Anyways, Texas A&M (is that another name for SMU, as my New York grandmother asked) isn’t going anywhere. But that hasn’t stopped talk about college sports realignments. While the conversation should have ended with the SEC’s rejection of A&M, diehard University of Houston boosters just won’t shut up about how they deserve to be in the Big 12.
Most recently, State Rep. Garnet Coleman wrote a letter to Chairman of the House Committee on Higher Education Dan Branch encouraging the University of Houston to replace A&M in case of any move. (pdf: ChairmanBranch UH big 12)
Why? Because of the crazy arguments I can make right here.
1. Rice has a bigger endowment
First of all, Rice has a bigger endowment. While I didn’t think this was an issue, but the Wikipedia article about the Big 12 Conference seems to imply otherwise. Simply by specifically listing endowment, the article implies that it is an important criteria.
Rice University has an endowment of $4.1 billion. Now that’s a hefty package right there, especially in contrast to UH’s wimpy $553 million. Rice would be number 3, but UH would find itself behind even Texas Tech.
Let’s just face it, Rice is better endowed than UH.
Rice 1 UH 0.
2. Rice has a bigger football stadium
Currently, the smallest football stadium in the Big 12 is Baylor University’s Floyd Casey Stadium, which holds 50,000. As is the university’s custom, UH would come far below this already low minimum, with Robertson Stadium holding merely 32,000. That is less than Rice University’s old Rice Field.
Rice Stadium, on the other hand, currently holds 50,000 and is expandable to 70,000.
Plus, Rice Stadium has already held a Super Bowl, and was the site of President Kennedy’s “We Will Go to the Moon” speech. What has Robertson Stadium had? Uh, an AFL championship game.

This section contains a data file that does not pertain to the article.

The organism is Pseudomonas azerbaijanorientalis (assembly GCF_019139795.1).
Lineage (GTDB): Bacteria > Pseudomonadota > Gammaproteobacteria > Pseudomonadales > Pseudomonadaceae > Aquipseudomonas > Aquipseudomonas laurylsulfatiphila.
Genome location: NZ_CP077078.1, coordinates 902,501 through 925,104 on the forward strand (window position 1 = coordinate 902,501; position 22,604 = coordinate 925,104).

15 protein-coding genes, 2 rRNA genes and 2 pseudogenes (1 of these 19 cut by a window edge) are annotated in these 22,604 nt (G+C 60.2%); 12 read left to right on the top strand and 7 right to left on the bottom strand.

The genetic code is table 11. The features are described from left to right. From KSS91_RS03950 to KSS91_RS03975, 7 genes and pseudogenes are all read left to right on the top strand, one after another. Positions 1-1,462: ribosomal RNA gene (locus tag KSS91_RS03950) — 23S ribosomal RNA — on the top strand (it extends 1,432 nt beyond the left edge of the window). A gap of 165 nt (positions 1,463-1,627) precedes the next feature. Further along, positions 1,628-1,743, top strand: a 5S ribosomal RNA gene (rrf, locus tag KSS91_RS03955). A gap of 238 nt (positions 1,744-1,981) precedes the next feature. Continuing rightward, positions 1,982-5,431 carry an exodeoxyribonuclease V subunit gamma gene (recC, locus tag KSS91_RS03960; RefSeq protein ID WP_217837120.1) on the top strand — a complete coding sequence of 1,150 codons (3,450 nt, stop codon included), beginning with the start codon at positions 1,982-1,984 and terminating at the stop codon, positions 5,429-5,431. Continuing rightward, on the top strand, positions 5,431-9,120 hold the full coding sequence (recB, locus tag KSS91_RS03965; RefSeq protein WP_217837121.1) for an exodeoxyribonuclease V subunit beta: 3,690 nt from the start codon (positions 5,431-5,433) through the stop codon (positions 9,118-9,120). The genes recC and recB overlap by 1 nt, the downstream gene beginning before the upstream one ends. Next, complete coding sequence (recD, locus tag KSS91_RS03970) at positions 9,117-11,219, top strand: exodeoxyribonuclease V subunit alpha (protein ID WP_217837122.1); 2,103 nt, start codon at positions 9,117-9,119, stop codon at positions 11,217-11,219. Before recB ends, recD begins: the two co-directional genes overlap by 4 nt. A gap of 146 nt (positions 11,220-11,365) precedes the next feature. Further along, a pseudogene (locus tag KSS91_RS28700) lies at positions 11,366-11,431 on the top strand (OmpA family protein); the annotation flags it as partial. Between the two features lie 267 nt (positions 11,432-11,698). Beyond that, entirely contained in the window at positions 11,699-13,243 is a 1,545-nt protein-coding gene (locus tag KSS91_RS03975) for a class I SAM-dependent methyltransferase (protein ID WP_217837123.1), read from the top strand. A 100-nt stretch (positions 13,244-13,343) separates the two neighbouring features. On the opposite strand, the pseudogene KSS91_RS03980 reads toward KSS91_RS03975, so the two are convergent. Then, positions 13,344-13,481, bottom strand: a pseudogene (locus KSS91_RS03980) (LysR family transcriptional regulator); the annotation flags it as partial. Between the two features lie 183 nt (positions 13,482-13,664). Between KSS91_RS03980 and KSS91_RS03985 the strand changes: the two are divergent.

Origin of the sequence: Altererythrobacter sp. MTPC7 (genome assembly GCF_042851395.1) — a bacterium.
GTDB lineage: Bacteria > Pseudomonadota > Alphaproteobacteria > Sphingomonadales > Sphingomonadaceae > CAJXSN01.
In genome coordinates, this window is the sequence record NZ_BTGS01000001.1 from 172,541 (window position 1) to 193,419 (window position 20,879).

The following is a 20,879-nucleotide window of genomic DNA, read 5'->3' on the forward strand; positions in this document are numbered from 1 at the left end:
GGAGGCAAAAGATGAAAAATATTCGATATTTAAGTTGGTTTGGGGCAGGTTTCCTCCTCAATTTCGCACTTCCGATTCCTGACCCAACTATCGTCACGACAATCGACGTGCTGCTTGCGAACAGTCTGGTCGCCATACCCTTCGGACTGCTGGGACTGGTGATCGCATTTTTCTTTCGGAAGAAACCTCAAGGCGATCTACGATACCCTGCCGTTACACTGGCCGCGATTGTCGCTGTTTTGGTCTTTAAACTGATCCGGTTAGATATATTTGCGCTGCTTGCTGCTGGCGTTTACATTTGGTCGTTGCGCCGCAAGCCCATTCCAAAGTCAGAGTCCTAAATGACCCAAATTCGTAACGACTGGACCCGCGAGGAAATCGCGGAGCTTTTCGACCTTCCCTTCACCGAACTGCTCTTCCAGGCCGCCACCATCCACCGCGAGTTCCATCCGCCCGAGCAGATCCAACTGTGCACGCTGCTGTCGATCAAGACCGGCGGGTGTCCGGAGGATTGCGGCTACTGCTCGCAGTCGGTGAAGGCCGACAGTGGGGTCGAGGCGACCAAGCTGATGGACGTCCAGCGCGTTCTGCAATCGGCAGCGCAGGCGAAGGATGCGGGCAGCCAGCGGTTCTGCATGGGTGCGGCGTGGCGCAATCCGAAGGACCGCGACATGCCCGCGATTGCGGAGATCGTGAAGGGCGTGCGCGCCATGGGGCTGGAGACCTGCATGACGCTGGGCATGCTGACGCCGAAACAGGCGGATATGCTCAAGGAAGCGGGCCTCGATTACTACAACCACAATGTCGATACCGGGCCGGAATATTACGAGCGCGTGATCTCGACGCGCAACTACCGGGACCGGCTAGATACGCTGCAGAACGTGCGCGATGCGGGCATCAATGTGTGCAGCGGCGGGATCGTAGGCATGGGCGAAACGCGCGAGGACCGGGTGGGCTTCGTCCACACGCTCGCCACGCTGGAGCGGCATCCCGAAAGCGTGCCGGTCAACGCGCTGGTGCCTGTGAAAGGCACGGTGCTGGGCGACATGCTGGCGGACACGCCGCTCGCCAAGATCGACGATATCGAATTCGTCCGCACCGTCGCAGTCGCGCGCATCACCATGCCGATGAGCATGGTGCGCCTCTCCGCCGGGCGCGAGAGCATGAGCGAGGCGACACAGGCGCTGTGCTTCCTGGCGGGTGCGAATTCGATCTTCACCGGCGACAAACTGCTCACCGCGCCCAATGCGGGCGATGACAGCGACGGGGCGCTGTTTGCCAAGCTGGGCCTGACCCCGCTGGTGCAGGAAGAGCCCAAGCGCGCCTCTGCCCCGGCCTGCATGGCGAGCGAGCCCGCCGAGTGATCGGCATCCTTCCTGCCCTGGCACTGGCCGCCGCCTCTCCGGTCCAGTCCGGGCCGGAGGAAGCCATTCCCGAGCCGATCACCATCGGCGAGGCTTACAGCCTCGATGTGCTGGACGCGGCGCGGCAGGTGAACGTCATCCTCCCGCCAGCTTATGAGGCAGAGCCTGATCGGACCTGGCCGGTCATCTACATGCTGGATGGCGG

Rice 2 UH 0
3. Rice has a bigger baseball field
Rice’s consistently successful baseball team plays in the beautiful Reckling Park, which seats 5,368, larger than all but 4 of the Big 12 baseball parks. UH also has a baseball team, apparently. It plays in Cougar Field, which merely holds 5,000.
Rice 3 UH 0
4. Rice has a better athletics attendance ratio
In 2009, Rice had an average attendance per football game of 13,552. In the same year, UH had an average attendance of 25,242. UH may seem to have the advantage here … if you suck at critical thinking. But the fact of the matter is that Rice does a much better job at getting fans to turn out than UH does.
Rice is able to average 13,552 fans to football games with but 5,760. On the other hand, UH has a total student body of 38,752 yet can only get a football turnout of 25,242. Rice demonstrates the ability to get fans and support from beyond campus in a way that UH merely cannot. While Rice can get more than double of its student body to show up, UH can’t even get the whole campus to turn out to games.
What a weak and pathetic show of support. What a lack of athletic potency. Poorly endowed indeed.
I bet UH can’t even get UH student James Franco to turn out to games.
Furthermore, while Rice has an attendance : student body ratio (ASB) of 2.35. UH has an ASB of merely .65. Rice’s ratio is more than 3.5 times greater than UH’s. Now that is a show of real team support and talent. Assuming static ASB, if Rice were the size of UH, it could get football crowds of more than 91,000. This is the sort of number that belongs in the Big 12.
Rice 91,000 UH 0
In conclusion, Rice belongs in the Big 12. Let’s make this happen.